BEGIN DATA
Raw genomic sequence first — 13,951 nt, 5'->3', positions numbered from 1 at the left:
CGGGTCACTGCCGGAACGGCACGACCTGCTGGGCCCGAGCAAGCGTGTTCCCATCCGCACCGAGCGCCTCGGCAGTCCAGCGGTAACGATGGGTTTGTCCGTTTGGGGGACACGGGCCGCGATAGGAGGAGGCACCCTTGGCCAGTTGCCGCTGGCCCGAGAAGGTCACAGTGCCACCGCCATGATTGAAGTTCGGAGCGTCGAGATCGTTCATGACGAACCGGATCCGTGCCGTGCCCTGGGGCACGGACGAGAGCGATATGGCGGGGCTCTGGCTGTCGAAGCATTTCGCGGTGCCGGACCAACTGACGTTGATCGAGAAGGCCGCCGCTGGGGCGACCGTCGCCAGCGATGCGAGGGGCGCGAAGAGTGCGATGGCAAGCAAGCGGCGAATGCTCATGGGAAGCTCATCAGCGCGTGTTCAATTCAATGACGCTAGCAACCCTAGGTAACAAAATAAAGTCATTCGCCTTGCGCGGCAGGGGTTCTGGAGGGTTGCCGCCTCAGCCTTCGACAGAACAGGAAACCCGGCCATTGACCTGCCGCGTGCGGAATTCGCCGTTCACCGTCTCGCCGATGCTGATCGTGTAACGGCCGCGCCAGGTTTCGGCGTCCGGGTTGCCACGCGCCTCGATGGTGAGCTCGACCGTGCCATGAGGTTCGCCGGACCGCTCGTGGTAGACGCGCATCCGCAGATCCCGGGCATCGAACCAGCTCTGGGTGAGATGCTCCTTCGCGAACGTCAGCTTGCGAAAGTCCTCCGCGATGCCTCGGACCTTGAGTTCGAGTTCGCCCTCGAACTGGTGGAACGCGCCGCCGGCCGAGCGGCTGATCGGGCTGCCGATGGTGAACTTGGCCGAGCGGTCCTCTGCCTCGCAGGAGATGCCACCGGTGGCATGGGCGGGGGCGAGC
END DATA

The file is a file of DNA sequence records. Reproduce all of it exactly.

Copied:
Raw genomic sequence first — 13,951 nt, 5'->3', positions numbered from 1 at the left:
CGGGTCACTGCCGGAACGGCACGACCTGCTGGGCCCGAGCAAGCGTGTTCCCATCCGCACCGAGCGCCTCGGCAGTCCAGCGGTAACGATGGGTTTGTCCGTTTGGGGGACACGGGCCGCGATAGGAGGAGGCACCCTTGGCCAGTTGCCGCTGGCCCGAGAAGGTCACAGTGCCACCGCCATGATTGAAGTTCGGAGCGTCGAGATCGTTCATGACGAACCGGATCCGTGCCGTGCCCTGGGGCACGGACGAGAGCGATATGGCGGGGCTCTGGCTGTCGAAGCATTTCGCGGTGCCGGACCAACTGACGTTGATCGAGAAGGCCGCCGCTGGGGCGACCGTCGCCAGCGATGCGAGGGGCGCGAAGAGTGCGATGGCAAGCAAGCGGCGAATGCTCATGGGAAGCTCATCAGCGCGTGTTCAATTCAATGACGCTAGCAACCCTAGGTAACAAAATAAAGTCATTCGCCTTGCGCGGCAGGGGTTCTGGAGGGTTGCCGCCTCAGCCTTCGACAGAACAGGAAACCCGGCCATTGACCTGCCGCGTGCGGAATTCGCCGTTCACCGTCTCGCCGATGCTGATCGTGTAACGGCCGCGCCAGGTTTCGGCGTCCGGGTTGCCACGCGCCTCGATGGTGAGCTCGACCGTGCCATGAGGTTCGCCGGACCGCTCGTGGTAGACGCGCATCCGCAGATCCCGGGCATCGAACCAGCTCTGGGTGAGATGCTCCTTCGCGAACGTCAGCTTGCGAAAGTCCTCCGCGATGCCTCGGACCTTGAGTTCGAGTTCGCCCTCGAACTGGTGGAACGCGCCGCCGGCCGAGCGGCTGATCGGGCTGCCGATGGTGAACTTGGCCGAGCGGTCCTCTGCCTCGCAGGAGATGCCACCGGTGGCATGGGCGGGGGCGAGC